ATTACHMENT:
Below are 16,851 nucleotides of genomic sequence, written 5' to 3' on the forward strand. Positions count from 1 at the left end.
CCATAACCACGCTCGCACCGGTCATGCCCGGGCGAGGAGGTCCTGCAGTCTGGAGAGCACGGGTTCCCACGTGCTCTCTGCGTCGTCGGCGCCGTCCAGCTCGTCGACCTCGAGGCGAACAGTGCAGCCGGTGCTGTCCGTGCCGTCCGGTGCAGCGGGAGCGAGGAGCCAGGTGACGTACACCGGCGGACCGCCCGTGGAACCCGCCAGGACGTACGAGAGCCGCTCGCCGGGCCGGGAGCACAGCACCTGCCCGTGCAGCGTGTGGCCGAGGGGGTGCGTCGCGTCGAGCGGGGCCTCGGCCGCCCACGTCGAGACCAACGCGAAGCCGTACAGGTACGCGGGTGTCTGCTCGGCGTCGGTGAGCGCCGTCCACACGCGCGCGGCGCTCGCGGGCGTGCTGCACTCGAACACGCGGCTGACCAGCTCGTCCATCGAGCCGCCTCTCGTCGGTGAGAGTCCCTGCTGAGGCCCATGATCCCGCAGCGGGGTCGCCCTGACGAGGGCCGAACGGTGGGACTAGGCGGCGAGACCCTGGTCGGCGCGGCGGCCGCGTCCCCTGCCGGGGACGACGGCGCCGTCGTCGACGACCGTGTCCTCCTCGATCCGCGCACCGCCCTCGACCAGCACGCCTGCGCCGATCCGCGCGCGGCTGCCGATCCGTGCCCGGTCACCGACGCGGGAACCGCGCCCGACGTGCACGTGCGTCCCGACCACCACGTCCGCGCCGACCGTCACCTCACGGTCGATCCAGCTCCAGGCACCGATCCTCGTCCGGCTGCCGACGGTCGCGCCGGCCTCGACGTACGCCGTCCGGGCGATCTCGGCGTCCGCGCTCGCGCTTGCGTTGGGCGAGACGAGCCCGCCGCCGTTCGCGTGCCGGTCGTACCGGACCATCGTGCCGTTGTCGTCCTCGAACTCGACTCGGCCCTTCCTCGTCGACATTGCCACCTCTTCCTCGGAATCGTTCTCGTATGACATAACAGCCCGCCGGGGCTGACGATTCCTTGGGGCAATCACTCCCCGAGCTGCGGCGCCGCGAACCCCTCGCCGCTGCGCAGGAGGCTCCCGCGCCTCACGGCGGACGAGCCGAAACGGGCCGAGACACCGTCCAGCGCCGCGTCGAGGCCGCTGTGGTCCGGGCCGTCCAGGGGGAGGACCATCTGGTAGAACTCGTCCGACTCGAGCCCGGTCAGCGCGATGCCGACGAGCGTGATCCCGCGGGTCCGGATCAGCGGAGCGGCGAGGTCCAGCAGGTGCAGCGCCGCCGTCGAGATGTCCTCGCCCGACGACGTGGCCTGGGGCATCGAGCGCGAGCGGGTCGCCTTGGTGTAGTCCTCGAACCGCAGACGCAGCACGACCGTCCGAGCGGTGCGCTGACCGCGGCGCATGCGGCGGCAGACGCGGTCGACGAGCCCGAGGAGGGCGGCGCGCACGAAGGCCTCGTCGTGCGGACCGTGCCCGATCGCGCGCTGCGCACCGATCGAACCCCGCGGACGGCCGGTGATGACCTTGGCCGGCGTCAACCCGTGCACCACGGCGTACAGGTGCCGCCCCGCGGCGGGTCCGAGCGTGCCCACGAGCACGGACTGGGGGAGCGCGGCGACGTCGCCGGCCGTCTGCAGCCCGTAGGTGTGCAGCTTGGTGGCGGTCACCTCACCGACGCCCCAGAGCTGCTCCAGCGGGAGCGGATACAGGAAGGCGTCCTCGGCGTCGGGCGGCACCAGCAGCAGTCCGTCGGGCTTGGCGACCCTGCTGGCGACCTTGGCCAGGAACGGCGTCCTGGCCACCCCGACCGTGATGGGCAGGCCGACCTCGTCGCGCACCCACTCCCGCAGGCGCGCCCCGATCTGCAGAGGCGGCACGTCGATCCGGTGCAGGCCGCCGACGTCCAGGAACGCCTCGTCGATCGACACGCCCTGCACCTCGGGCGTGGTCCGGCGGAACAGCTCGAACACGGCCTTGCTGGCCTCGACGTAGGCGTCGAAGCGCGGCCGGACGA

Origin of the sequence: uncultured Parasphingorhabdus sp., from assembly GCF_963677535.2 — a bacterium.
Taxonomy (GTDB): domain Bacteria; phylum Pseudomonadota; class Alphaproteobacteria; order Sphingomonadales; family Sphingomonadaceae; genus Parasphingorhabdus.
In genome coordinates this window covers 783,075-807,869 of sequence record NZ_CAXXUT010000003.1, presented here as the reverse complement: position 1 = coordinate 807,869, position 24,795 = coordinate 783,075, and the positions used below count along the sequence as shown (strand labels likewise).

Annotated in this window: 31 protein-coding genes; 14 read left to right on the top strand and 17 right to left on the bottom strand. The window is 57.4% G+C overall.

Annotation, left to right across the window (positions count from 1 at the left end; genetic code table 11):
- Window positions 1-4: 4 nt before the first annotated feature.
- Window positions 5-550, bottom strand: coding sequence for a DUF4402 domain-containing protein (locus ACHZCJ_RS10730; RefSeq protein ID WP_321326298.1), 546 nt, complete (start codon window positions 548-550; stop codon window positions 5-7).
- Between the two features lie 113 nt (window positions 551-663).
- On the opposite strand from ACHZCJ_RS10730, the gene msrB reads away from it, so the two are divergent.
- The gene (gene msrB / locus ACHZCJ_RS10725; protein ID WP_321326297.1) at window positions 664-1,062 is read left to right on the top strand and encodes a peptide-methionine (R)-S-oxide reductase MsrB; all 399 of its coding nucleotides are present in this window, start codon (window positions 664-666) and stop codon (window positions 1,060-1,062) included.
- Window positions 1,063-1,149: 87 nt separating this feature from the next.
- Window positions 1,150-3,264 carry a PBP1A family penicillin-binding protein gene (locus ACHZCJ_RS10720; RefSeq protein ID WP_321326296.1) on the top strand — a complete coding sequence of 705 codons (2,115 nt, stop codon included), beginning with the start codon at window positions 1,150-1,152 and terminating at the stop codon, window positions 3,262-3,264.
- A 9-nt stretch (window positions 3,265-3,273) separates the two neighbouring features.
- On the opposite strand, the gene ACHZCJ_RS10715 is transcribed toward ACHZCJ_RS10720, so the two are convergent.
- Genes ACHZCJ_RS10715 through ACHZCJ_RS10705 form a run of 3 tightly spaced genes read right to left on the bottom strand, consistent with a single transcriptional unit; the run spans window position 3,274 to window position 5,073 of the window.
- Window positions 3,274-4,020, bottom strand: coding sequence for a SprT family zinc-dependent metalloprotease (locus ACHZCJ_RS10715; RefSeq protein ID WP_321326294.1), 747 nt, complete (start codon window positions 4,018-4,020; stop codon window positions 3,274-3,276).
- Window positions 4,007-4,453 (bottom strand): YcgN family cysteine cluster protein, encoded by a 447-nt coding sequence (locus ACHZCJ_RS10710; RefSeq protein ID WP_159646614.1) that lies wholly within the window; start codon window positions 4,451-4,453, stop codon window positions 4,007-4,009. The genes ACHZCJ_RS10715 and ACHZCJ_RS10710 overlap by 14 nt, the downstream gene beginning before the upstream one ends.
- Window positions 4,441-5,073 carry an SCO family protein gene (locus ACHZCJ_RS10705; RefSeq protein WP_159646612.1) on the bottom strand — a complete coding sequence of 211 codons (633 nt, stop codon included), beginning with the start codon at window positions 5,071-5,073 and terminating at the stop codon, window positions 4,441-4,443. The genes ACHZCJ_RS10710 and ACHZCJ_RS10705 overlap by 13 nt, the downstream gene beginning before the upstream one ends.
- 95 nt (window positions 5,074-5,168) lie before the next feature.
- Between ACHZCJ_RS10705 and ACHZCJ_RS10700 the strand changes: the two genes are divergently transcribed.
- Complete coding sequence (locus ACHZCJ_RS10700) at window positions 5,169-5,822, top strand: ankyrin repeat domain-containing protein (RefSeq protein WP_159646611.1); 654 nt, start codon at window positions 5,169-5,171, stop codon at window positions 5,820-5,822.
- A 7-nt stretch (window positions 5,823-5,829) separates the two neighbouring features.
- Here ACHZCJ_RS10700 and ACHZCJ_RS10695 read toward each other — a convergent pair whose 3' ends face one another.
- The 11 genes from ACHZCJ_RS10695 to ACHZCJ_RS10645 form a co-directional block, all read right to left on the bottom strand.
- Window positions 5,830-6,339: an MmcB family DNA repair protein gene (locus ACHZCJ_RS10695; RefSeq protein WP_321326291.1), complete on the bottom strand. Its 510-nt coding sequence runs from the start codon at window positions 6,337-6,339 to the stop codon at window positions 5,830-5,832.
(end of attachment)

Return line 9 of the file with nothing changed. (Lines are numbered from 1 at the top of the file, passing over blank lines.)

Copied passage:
- Window positions 5-550, bottom strand: coding sequence for a DUF4402 domain-containing protein (locus ACHZCJ_RS10730; RefSeq protein ID WP_321326298.1), 546 nt, complete (start codon window positions 548-550; stop codon window positions 5-7).